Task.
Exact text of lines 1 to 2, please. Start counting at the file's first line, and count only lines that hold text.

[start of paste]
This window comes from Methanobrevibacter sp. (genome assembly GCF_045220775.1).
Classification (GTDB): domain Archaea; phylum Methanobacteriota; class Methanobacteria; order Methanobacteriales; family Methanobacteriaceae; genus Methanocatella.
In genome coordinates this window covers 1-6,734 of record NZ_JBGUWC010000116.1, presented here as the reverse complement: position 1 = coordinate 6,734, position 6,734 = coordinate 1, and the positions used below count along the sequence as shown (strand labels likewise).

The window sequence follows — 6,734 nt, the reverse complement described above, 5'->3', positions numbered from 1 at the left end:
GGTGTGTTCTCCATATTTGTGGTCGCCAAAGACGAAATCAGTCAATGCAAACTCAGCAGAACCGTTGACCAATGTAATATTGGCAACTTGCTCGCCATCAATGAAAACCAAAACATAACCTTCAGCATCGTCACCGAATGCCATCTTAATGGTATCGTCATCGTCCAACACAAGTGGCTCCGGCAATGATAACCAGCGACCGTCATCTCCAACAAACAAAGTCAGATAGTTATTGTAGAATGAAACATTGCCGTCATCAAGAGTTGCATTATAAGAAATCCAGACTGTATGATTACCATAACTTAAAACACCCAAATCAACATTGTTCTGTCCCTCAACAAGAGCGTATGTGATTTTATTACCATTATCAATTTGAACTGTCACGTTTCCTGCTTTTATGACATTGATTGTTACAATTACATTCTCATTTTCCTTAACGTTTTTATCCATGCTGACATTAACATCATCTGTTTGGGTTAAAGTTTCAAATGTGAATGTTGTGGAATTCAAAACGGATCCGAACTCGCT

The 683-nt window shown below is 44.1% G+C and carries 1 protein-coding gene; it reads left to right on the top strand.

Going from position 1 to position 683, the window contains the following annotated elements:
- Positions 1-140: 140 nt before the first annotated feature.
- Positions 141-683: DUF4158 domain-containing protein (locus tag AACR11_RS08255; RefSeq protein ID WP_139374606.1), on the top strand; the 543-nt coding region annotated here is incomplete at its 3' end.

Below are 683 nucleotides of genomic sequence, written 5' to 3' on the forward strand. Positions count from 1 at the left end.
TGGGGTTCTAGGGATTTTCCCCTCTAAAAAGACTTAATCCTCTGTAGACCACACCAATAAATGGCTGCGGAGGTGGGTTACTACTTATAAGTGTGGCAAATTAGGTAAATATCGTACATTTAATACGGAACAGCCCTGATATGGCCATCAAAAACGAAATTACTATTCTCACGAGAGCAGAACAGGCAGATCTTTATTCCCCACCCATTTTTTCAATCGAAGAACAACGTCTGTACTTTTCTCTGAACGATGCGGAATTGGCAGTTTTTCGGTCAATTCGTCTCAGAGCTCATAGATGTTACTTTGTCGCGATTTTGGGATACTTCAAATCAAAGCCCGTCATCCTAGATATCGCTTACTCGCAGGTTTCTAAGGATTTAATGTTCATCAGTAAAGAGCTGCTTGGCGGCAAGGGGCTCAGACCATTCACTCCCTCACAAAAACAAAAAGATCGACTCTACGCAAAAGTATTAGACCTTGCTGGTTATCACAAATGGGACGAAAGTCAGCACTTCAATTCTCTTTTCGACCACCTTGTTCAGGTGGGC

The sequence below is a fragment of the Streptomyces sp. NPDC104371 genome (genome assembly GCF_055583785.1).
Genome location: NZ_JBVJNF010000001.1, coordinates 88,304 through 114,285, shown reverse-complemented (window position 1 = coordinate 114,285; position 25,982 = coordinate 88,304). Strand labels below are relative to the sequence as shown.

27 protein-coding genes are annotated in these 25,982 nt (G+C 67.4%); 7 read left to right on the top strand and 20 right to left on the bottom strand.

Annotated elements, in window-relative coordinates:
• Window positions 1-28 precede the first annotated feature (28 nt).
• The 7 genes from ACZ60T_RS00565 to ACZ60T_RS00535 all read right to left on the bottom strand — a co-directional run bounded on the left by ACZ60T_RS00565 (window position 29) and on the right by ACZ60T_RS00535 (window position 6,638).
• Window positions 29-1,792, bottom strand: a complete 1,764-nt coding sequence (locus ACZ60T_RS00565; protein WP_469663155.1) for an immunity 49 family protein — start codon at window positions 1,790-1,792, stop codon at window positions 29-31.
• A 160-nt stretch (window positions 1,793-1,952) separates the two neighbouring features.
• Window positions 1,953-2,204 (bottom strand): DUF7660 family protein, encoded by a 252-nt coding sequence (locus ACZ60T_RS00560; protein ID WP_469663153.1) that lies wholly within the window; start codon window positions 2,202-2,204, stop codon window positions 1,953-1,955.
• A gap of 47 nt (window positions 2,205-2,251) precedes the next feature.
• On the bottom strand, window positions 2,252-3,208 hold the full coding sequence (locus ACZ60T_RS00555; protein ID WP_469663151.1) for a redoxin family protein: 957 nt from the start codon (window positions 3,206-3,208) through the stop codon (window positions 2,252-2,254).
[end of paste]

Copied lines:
This window comes from Methanobrevibacter sp. (genome assembly GCF_045220775.1).
Classification (GTDB): domain Archaea; phylum Methanobacteriota; class Methanobacteria; order Methanobacteriales; family Methanobacteriaceae; genus Methanocatella.